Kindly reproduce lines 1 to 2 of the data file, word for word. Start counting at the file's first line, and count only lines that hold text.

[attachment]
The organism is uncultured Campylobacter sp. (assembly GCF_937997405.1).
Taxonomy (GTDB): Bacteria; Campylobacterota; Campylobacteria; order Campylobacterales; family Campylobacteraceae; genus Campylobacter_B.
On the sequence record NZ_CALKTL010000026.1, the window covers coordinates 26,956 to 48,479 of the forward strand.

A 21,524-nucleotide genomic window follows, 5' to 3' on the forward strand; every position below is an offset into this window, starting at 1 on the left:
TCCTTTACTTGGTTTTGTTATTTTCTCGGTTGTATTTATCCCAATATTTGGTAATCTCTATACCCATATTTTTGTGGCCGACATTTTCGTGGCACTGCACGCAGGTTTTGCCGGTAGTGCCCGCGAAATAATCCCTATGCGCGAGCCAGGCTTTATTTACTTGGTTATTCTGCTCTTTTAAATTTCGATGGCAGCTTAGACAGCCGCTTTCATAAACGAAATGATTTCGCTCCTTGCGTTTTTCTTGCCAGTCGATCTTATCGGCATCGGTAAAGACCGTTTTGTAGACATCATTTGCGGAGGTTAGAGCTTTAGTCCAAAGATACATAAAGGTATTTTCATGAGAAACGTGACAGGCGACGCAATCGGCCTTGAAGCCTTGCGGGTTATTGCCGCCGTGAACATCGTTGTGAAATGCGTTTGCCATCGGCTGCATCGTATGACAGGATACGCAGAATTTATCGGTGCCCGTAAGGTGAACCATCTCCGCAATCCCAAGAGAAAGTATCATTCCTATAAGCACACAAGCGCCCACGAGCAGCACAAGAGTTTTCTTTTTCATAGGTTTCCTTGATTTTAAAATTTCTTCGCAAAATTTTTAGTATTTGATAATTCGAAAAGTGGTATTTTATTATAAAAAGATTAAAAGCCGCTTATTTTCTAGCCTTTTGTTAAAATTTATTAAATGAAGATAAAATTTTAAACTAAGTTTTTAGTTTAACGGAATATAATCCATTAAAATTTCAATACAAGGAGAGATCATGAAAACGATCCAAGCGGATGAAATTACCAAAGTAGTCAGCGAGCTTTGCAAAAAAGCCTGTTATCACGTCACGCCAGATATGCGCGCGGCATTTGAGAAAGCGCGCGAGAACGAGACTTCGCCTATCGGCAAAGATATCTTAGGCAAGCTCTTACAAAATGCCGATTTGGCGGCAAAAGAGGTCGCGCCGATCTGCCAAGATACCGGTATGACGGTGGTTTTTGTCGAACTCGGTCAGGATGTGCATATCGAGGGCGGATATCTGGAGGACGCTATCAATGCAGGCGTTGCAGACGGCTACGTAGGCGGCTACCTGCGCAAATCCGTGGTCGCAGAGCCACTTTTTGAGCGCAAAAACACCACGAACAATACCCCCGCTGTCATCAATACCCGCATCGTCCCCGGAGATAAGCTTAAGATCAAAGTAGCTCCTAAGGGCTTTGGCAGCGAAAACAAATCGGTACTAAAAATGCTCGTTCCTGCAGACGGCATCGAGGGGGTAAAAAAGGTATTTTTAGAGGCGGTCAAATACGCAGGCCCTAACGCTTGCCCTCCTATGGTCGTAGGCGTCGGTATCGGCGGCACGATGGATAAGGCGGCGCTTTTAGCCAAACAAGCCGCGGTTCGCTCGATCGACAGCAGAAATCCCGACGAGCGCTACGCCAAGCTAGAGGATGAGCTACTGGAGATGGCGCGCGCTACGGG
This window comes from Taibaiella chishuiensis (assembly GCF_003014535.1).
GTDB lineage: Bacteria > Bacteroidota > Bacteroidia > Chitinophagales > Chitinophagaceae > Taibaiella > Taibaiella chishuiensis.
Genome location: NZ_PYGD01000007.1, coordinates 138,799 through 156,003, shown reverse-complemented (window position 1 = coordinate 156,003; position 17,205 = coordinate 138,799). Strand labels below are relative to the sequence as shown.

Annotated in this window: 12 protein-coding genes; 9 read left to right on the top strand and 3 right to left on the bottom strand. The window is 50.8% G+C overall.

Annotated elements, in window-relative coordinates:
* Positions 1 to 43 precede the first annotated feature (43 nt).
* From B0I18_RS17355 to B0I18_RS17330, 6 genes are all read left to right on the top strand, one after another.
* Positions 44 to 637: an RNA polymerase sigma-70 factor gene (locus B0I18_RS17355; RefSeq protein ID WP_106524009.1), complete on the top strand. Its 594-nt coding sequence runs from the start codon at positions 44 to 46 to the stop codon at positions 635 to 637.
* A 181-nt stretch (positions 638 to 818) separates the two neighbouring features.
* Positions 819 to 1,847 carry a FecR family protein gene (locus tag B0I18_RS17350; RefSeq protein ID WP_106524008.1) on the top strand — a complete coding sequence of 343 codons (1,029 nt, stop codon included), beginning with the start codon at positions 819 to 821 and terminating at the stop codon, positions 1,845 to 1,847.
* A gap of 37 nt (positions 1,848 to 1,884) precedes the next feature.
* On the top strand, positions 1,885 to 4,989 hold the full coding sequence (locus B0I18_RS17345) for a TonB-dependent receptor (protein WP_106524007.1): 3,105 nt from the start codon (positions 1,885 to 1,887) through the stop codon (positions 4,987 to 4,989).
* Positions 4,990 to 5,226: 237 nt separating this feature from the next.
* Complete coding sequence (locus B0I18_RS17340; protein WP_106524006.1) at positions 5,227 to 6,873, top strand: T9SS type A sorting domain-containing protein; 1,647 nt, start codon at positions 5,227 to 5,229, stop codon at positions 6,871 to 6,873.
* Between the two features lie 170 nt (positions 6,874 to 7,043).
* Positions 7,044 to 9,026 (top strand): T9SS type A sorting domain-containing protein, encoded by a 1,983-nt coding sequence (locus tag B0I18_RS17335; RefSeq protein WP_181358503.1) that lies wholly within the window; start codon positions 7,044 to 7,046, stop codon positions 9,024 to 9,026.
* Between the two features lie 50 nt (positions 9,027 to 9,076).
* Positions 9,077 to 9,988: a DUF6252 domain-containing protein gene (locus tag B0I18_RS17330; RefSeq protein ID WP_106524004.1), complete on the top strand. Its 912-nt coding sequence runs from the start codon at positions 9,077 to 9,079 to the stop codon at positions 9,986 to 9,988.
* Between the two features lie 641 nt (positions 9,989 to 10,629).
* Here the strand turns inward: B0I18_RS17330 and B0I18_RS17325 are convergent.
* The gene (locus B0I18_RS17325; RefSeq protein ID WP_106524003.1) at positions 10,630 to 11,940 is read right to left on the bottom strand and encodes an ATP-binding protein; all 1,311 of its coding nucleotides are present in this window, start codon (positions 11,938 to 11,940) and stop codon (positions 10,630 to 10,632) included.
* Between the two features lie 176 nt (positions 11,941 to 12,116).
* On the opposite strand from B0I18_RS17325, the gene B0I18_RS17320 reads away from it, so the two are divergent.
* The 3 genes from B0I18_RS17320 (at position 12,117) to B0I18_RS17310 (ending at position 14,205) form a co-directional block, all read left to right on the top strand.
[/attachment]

The organism is uncultured Campylobacter sp. (assembly GCF_937997405.1).
Taxonomy (GTDB): Bacteria; Campylobacterota; Campylobacteria; order Campylobacterales; family Campylobacteraceae; genus Campylobacter_B.